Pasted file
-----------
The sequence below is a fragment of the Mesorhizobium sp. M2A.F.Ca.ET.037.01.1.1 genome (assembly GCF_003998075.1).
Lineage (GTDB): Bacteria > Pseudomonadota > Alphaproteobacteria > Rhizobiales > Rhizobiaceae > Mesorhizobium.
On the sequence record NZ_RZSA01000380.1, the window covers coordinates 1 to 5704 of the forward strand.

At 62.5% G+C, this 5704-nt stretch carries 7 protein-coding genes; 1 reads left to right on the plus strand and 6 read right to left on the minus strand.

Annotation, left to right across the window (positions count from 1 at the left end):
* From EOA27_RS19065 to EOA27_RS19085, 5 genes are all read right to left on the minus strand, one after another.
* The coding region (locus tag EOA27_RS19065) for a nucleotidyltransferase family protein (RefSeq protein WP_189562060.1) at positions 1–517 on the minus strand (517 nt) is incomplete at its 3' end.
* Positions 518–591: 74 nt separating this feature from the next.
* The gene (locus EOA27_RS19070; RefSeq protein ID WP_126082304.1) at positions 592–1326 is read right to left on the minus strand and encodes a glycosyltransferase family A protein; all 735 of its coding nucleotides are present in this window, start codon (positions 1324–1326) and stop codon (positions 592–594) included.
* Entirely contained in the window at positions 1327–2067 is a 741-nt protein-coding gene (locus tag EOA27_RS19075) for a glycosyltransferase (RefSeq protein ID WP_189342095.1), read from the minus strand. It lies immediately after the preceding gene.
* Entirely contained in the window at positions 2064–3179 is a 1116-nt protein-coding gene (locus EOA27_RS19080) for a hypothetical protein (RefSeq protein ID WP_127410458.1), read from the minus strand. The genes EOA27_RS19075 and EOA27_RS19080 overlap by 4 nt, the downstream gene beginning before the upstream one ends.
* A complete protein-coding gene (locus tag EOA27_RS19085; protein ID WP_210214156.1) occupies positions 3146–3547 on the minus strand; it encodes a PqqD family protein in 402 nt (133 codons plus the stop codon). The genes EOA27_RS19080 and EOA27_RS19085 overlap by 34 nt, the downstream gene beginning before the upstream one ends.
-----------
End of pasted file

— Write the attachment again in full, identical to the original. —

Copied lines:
The sequence below is a fragment of the Mesorhizobium sp. M2A.F.Ca.ET.037.01.1.1 genome (assembly GCF_003998075.1).
Lineage (GTDB): Bacteria > Pseudomonadota > Alphaproteobacteria > Rhizobiales > Rhizobiaceae > Mesorhizobium.
On the sequence record NZ_RZSA01000380.1, the window covers coordinates 1 to 5704 of the forward strand.

At 62.5% G+C, this 5704-nt stretch carries 7 protein-coding genes; 1 reads left to right on the plus strand and 6 read right to left on the minus strand.

Annotation, left to right across the window (positions count from 1 at the left end):
* From EOA27_RS19065 to EOA27_RS19085, 5 genes are all read right to left on the minus strand, one after another.
* The coding region (locus tag EOA27_RS19065) for a nucleotidyltransferase family protein (RefSeq protein WP_189562060.1) at positions 1–517 on the minus strand (517 nt) is incomplete at its 3' end.
* Positions 518–591: 74 nt separating this feature from the next.
* The gene (locus EOA27_RS19070; RefSeq protein ID WP_126082304.1) at positions 592–1326 is read right to left on the minus strand and encodes a glycosyltransferase family A protein; all 735 of its coding nucleotides are present in this window, start codon (positions 1324–1326) and stop codon (positions 592–594) included.
* Entirely contained in the window at positions 1327–2067 is a 741-nt protein-coding gene (locus tag EOA27_RS19075) for a glycosyltransferase (RefSeq protein ID WP_189342095.1), read from the minus strand. It lies immediately after the preceding gene.
* Entirely contained in the window at positions 2064–3179 is a 1116-nt protein-coding gene (locus EOA27_RS19080) for a hypothetical protein (RefSeq protein ID WP_127410458.1), read from the minus strand. The genes EOA27_RS19075 and EOA27_RS19080 overlap by 4 nt, the downstream gene beginning before the upstream one ends.
* A complete protein-coding gene (locus tag EOA27_RS19085; protein ID WP_210214156.1) occupies positions 3146–3547 on the minus strand; it encodes a PqqD family protein in 402 nt (133 codons plus the stop codon). The genes EOA27_RS19080 and EOA27_RS19085 overlap by 34 nt, the downstream gene beginning before the upstream one ends.